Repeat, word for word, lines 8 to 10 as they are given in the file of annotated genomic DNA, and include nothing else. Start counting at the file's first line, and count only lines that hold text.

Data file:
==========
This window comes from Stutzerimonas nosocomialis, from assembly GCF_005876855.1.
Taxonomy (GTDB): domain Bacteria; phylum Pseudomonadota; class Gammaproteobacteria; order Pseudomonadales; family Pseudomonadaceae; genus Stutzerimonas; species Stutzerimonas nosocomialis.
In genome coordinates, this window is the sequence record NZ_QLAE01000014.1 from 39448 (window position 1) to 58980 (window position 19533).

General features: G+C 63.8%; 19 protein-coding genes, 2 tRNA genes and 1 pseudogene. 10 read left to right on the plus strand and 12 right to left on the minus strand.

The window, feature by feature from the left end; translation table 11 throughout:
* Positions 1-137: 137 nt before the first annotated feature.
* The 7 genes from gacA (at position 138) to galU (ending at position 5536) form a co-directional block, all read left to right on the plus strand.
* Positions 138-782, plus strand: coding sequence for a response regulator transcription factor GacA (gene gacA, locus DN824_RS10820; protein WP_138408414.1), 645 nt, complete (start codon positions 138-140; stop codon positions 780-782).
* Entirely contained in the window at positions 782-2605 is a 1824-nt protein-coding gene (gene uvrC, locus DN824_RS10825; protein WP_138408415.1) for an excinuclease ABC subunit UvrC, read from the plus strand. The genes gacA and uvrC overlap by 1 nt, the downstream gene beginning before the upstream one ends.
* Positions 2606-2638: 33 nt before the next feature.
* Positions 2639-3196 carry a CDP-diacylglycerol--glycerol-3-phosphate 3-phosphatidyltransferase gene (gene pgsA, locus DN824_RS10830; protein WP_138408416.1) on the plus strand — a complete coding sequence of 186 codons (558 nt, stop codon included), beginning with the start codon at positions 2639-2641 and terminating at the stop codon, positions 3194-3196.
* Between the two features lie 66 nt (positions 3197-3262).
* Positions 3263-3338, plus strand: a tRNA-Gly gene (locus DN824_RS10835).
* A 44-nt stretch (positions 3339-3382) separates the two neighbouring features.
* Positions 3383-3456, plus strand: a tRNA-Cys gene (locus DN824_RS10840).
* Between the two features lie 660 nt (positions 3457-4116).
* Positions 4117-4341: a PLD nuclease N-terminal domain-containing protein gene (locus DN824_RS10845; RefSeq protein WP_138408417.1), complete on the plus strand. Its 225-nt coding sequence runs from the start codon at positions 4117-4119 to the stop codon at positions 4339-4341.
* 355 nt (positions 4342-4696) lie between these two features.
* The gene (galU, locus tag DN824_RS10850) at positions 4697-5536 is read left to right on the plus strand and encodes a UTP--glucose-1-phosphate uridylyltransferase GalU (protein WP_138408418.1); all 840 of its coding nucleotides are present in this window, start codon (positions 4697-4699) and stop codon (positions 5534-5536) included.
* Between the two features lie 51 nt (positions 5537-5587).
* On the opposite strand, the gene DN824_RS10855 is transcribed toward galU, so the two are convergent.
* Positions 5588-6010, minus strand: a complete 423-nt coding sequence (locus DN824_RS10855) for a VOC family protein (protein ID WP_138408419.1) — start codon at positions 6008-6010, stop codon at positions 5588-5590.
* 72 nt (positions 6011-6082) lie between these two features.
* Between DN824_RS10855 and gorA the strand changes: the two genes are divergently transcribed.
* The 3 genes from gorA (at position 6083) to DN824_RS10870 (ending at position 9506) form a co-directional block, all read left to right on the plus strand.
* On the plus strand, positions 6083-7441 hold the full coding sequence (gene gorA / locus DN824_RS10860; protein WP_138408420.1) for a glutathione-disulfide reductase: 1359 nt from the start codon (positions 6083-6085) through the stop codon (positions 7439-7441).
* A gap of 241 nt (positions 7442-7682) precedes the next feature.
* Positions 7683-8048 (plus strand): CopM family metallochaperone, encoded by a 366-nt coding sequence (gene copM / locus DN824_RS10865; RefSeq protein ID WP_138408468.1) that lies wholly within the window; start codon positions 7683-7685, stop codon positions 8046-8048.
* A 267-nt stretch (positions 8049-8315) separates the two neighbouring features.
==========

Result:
* Positions 138-782, plus strand: coding sequence for a response regulator transcription factor GacA (gene gacA, locus DN824_RS10820; protein WP_138408414.1), 645 nt, complete (start codon positions 138-140; stop codon positions 780-782).
* Entirely contained in the window at positions 782-2605 is a 1824-nt protein-coding gene (gene uvrC, locus DN824_RS10825; protein WP_138408415.1) for an excinuclease ABC subunit UvrC, read from the plus strand. The genes gacA and uvrC overlap by 1 nt, the downstream gene beginning before the upstream one ends.
* Positions 2606-2638: 33 nt before the next feature.